In her analysis, Judge Moore focused on whether claim 22 would preclude the use of Hooke's law. Because claim 22 is limited to certain machinery, and because claim 22 does not recite Hooke's law, Judge Moore found that there would be no such preclusion.
Judge Moore further criticized the majority's moving target of exactly what natural law is claimed. In its initial opinion, the majority held that the claims were directed to Hooke's law "and possibly other natural laws." In its revised opinion, the majority argued that claim 22 is directed to Hooke's law. Judge Moore argued that this is simply an erasure of history, citing George Orwell's "1984."
Judge Moore also argued that by extending § 101 to unstated natural laws, the majority was making factual findings that the claim 22 is directed to "Hooke's law and nothing more" which were not supported by the record. She noted that both experts argued that portions of the claim were not achieved by only Hooke's law. Further, she felt that because the majority had previously recognized that Hooke's law "and possibly other natural laws" were in play undermined their current opinion that claim 22 is directed to "Hooke's law and nothing more." Judge Moore cautioned that "judges are not fact or technical experts," but the majority was reaching conclusions that could only be reached through fact finding based on expert testimony.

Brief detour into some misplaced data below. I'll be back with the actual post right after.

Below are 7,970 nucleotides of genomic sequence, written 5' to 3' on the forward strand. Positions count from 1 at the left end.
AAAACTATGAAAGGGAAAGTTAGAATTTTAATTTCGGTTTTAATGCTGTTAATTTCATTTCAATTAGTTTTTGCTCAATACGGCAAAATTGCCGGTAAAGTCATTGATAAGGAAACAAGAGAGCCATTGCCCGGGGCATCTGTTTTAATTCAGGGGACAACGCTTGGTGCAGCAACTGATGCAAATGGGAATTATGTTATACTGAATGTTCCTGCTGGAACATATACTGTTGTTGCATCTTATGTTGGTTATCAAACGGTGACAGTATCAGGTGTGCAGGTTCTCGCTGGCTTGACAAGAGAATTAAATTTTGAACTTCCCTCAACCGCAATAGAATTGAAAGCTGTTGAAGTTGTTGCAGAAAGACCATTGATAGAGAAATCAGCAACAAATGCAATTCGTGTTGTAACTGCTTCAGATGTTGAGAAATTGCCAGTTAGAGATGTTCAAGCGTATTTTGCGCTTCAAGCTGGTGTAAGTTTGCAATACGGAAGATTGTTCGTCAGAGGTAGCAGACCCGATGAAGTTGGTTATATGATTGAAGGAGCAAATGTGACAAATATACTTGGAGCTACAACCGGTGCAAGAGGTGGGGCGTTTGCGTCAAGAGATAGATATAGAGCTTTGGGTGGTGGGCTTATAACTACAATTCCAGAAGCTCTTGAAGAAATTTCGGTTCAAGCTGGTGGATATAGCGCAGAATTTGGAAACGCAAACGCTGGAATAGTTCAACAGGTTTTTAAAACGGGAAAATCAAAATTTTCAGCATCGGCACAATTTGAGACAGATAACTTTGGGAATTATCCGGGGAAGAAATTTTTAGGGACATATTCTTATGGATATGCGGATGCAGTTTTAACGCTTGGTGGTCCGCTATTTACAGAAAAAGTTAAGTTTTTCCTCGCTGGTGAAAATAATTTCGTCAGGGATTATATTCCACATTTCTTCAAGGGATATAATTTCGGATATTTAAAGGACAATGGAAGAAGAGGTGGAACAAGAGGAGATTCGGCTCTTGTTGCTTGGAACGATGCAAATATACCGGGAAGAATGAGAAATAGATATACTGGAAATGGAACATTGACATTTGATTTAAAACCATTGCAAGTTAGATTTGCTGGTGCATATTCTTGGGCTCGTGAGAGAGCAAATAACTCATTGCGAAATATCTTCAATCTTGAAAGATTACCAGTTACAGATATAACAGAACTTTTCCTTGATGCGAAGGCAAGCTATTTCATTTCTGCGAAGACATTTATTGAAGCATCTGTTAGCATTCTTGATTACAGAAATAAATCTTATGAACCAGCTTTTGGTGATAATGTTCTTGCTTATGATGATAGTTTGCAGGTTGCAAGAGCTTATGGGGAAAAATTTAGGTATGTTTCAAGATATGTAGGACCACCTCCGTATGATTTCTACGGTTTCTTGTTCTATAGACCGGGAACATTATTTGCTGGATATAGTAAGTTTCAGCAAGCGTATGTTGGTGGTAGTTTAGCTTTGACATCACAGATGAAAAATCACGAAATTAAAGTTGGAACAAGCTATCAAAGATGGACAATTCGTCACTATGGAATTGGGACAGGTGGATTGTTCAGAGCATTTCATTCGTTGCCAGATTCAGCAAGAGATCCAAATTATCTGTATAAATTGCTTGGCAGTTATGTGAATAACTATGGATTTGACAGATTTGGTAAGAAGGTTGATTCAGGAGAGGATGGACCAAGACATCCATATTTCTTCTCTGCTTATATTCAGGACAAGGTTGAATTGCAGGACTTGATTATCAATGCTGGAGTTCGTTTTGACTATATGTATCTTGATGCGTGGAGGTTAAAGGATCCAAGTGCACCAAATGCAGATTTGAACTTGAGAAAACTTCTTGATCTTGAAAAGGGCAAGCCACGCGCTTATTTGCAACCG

Second, Judge Moore argued that the majority ignores the claimed unconventional elements. Judge Moore found that because the liners had never been used in the claimed manner was strong evidence of non-conventionality. She argued that the majority misunderstands the claimed result. The result, Judge Moore argued, is a reduction of vibrations, not that the liners are tuned. And, since the claims require certain physical, concrete and structural limitations of the liner, the claims provide a physical structure or steps for achieving the claimed results (i.e., reduction of vibrations).